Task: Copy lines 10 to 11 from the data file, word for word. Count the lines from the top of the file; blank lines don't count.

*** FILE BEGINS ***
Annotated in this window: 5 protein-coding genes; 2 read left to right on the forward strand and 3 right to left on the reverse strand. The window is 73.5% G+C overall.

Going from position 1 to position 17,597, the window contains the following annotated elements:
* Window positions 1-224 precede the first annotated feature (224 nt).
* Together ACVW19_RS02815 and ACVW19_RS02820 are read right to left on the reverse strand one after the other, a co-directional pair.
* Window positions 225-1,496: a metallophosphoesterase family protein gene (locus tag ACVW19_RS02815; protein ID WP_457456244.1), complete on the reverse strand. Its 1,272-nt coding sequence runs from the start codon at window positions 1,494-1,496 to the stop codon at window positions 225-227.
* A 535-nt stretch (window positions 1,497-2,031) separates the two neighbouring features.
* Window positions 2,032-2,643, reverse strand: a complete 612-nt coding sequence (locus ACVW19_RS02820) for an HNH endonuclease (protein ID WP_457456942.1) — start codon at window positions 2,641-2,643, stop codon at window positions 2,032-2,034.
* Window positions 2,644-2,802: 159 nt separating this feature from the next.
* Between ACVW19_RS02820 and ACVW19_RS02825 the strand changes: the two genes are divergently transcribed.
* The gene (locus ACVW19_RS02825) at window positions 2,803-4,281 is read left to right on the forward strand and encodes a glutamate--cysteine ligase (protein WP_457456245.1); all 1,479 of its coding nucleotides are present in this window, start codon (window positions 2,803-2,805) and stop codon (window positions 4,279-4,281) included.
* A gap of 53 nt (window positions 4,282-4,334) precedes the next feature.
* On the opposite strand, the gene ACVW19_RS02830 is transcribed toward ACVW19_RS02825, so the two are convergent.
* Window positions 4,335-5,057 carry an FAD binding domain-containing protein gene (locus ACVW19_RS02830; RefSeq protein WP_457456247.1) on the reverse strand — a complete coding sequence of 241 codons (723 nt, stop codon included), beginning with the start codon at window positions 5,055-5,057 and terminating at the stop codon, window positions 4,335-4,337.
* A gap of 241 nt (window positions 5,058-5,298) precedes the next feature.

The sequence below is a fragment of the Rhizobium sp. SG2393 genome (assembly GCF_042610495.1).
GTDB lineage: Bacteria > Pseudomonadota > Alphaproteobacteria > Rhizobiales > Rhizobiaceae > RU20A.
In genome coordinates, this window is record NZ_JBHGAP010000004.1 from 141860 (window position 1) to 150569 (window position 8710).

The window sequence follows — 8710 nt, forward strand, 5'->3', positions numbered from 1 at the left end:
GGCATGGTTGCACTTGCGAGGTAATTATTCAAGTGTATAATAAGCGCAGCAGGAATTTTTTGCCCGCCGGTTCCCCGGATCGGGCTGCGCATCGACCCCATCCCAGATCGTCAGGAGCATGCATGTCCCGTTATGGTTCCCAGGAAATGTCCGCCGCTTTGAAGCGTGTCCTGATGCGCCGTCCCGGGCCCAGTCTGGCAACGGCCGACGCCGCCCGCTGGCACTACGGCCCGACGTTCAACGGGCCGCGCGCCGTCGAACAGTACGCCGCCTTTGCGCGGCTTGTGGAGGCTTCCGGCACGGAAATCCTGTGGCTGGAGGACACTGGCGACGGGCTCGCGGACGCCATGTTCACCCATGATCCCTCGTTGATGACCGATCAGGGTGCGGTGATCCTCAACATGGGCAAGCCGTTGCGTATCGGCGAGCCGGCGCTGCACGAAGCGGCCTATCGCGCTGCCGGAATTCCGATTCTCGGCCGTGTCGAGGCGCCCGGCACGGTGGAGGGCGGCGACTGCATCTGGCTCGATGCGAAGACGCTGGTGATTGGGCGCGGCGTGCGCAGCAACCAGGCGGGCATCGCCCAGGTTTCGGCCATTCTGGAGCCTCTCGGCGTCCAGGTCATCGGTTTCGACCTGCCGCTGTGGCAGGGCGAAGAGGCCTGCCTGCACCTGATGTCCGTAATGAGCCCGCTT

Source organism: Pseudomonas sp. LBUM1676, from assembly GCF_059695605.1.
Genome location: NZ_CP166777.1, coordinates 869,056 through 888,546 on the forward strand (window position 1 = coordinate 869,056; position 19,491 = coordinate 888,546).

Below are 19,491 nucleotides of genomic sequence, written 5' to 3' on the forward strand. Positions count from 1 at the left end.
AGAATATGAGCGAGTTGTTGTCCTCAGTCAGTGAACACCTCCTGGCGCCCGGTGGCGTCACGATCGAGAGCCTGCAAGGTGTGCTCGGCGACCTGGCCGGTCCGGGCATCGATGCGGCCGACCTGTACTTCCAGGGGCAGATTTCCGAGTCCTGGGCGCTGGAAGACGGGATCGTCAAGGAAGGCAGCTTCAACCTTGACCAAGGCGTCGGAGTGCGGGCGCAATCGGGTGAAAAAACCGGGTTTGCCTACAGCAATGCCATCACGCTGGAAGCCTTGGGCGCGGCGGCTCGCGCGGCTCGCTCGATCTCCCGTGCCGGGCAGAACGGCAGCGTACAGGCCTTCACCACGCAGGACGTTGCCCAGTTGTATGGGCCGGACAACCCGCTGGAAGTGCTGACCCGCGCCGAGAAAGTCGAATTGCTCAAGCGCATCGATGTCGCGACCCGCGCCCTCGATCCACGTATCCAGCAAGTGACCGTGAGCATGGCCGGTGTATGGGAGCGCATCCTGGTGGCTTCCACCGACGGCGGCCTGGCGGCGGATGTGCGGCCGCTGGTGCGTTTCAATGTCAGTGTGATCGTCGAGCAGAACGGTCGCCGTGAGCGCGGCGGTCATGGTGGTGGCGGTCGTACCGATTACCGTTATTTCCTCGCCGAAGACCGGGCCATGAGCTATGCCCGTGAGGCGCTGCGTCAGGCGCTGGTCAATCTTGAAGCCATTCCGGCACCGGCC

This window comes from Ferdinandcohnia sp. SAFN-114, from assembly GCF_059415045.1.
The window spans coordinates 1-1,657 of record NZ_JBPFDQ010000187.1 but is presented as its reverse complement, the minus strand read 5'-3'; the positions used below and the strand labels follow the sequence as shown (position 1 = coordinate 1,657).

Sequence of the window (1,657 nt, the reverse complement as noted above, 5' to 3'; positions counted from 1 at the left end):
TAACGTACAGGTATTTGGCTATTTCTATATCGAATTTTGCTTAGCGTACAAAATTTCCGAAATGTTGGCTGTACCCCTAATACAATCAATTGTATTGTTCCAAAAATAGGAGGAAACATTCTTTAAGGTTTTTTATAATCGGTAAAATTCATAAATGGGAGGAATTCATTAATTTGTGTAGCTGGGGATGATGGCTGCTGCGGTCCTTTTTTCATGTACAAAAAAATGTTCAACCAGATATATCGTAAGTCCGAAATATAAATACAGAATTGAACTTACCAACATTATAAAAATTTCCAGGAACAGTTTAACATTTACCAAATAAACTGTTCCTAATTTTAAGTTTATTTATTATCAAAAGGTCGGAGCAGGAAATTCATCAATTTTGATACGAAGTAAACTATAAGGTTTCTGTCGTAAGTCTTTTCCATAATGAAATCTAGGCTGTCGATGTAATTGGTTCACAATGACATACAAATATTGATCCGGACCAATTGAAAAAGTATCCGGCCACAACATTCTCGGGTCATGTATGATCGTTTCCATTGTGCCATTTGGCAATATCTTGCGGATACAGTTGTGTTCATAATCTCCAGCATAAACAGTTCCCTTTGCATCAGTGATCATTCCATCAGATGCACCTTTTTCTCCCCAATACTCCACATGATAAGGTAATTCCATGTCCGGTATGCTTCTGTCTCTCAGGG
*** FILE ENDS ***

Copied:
* The gene (locus ACVW19_RS02825) at window positions 2,803-4,281 is read left to right on the forward strand and encodes a glutamate--cysteine ligase (protein WP_457456245.1); all 1,479 of its coding nucleotides are present in this window, start codon (window positions 2,803-2,805) and stop codon (window positions 4,279-4,281) included.
* A gap of 53 nt (window positions 4,282-4,334) precedes the next feature.